As Allen said above, “The only way that you can be happy is if you tell yourself some lies and deceive yourself, and I’m not the first person to say this or the most articulate person on it. It was said by Nietzsche, it was said by Freud, it was said by Eugene O’Neill. One must have one’s delusions to live. You look at life too honestly and clearly, life does become unbearable, because it’s a pretty grim enterprise, you must admit.” 

How grateful we should be that Jesus offers much more than this!  We need not deceive ourselves about life and death.  Death is an enemy—but it is an enemy that will be destroyed by Christ at His coming (1 Corinthians 15:26).  We can look at life and recognize that it is temporary, it is filled with the results of the Adamic fall, and “under the sun” it is filled with sorrows.  But, at the same time, we recognize that God has something far better and more wonderful planned for us!  Proverbs gives this hopeful statement: “The path of the righteous is like the light of dawn, that shines brighter and brighter until the full day.  The way of the wicked is like darkness; they do not know over what they stumble” (4:18-19). Although the wicked are walking in darkness and stumble in the dark, the righteous are on the way of the bright dawn!

Significantly, Allen  referred to Nietzsche, the atheistic pessimistic philosopher.  He also referred to Freud, the atheistic pervert who did so much to influence false modern day psychological theories and practice.  It is not surprising that if we follow these deceived influencers, we will run into trouble and end up looking at life as a pessimistic ordeal.  Paul writes that “the wisdom of this world is foolishness before God” (1 Corinthians 1:19).  He adds, “The LORD knows the reasonings of the wise, that they are useless” (v. 20).  If we follow unbelieving writers and teachers, we will end up with our own minds messed up and confused.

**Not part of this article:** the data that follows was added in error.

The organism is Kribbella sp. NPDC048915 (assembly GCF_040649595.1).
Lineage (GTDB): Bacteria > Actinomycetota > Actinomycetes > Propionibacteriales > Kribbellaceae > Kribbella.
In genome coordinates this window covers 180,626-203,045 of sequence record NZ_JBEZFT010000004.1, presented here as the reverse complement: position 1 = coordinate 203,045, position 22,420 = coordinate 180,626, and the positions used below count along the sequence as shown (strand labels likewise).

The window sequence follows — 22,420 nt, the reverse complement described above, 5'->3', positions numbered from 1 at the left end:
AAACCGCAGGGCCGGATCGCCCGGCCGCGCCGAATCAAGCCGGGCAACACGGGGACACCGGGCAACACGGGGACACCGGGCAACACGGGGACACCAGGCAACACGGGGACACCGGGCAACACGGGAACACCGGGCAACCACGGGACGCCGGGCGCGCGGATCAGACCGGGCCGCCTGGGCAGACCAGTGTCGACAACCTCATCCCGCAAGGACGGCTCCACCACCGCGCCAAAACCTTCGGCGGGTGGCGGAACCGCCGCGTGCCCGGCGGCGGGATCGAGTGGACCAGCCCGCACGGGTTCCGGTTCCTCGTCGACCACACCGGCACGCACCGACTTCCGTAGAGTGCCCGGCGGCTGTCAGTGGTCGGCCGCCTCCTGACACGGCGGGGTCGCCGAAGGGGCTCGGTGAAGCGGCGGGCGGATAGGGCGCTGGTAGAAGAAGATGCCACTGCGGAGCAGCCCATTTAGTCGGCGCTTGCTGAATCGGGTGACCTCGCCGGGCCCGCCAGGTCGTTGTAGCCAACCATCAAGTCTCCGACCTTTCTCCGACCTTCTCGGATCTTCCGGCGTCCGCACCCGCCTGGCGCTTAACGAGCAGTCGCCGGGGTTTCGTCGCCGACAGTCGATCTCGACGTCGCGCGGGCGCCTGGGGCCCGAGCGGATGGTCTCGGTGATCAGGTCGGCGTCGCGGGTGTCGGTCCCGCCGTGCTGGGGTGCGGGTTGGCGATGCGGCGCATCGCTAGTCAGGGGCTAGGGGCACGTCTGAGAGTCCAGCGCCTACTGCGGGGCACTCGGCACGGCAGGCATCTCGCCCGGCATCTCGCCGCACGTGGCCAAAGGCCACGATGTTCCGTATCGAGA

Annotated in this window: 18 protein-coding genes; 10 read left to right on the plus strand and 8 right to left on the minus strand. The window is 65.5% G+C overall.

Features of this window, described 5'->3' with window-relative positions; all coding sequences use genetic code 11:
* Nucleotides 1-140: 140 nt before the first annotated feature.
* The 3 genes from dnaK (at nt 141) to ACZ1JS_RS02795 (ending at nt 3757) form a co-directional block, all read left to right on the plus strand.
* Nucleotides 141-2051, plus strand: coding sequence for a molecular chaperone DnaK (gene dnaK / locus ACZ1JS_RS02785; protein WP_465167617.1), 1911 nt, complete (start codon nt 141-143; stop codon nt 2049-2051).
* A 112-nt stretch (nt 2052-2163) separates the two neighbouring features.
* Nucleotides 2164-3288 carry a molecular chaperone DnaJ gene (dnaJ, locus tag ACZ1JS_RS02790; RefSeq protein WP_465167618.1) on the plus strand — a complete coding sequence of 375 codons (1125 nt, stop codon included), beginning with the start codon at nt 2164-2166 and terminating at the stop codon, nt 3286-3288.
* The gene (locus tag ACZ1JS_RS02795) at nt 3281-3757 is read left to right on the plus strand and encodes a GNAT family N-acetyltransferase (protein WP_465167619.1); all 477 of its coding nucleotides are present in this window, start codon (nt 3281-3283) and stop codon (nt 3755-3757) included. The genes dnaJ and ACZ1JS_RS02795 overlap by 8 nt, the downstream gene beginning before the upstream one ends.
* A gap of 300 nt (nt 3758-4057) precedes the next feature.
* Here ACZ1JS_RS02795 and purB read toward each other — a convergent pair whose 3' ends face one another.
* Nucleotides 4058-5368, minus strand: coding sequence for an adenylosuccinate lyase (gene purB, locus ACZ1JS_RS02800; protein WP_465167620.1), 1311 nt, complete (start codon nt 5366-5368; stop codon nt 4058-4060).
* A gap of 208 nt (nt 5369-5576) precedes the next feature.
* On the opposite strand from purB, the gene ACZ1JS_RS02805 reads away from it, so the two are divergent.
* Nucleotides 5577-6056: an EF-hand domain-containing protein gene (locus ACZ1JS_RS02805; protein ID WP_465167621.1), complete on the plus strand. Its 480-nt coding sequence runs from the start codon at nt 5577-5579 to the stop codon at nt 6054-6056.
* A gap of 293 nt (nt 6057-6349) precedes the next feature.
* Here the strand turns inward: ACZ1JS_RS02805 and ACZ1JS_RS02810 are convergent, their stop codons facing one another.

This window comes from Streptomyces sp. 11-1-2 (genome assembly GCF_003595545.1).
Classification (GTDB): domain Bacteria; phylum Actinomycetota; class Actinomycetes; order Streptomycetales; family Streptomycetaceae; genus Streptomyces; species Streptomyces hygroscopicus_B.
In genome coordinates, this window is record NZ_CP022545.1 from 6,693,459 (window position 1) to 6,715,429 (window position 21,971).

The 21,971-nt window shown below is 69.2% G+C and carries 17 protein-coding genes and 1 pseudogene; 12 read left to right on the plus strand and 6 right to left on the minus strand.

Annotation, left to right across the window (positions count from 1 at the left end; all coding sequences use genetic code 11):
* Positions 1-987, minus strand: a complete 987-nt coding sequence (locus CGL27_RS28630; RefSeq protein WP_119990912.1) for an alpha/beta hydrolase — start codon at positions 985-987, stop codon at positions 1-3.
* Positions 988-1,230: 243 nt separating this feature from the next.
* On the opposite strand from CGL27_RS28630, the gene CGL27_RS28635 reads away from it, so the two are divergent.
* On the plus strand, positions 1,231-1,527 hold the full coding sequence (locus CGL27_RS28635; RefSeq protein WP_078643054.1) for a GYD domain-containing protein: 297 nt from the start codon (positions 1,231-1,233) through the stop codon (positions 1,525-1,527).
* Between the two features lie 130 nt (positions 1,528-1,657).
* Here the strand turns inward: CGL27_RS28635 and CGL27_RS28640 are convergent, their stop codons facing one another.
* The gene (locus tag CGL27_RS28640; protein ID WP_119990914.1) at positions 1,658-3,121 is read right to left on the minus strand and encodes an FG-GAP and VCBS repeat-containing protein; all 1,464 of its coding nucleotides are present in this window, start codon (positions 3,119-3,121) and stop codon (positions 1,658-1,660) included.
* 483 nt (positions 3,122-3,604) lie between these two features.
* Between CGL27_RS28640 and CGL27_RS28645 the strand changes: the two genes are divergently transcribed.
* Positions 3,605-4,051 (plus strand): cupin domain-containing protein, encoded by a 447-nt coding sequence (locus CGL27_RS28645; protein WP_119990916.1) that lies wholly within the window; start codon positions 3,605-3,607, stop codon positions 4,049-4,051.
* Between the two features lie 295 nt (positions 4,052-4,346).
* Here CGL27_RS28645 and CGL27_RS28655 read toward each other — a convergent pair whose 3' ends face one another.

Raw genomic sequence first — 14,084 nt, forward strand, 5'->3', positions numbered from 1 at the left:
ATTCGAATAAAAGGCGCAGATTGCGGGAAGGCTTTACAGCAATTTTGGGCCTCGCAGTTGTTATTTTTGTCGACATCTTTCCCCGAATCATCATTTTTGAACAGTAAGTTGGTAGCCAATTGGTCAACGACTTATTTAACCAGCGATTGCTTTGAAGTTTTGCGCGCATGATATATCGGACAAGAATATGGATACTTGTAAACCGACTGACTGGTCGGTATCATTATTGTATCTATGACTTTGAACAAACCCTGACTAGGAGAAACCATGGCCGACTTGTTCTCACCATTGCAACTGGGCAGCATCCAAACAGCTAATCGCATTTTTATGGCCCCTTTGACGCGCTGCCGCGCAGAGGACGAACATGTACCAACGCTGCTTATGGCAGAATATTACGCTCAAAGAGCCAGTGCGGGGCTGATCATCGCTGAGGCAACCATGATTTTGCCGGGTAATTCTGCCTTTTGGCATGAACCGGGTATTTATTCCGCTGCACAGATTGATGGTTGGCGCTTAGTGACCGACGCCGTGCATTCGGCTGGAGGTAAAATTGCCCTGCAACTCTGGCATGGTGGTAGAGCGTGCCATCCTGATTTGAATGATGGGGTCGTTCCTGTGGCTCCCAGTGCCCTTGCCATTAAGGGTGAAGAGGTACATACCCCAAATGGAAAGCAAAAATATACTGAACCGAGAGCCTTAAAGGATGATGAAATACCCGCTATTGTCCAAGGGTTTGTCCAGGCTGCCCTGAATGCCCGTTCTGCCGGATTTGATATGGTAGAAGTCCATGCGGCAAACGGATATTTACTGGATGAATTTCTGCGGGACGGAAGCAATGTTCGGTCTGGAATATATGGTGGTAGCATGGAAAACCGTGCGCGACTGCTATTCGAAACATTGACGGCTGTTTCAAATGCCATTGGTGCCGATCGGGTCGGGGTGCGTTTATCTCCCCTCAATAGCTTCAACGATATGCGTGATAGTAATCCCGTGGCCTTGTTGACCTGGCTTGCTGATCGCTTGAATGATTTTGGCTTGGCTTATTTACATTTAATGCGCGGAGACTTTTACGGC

As noted in the earlier quotation, Allen has a very negative and depressing view of getting older.  We must agree that old age can be debilitating and even sorrowful (cf. Ecclesiastes 12:1-8).  Yet, even with the poor health, bodily decline, decreased mental acumen, and other negatives, those who age can find deep satisfaction in their relationship with God.  The psalmist prayed, “Do not cast me off in the time of old age; do not forsake me when my strength fails” (Psalm 71:9).  He could depend on God’s presence and help—and so can we.  He continued, “Even, when I am old and gray, O God, do not forsake me, until I declare Your strength to this generation” (v. 18).  He had a purpose in life and this purpose includes older age.  In another psalm, we read, “They will still yield fruit in old age” (92:14).  God Himself offers us His promise: “Even to your old age I will be the same, and even to your graying years I will bear you!” (Isaiah 46:4).  We need not have the negative view of life and aging that Allen has developed for there is a God!

Woody Allen is admired by millions for his talents and accomplishments.  But, sadly, this man of renown doesn’t know God or His Word.  God offers us precious promises that can carry us through life in victory and finally bring us to His eternal Kingdom.  Don’t fall into the same trap that Allen has accepted.  Find your fulfillment in God and He will bless you with His eternal presence!

Richard Hollerman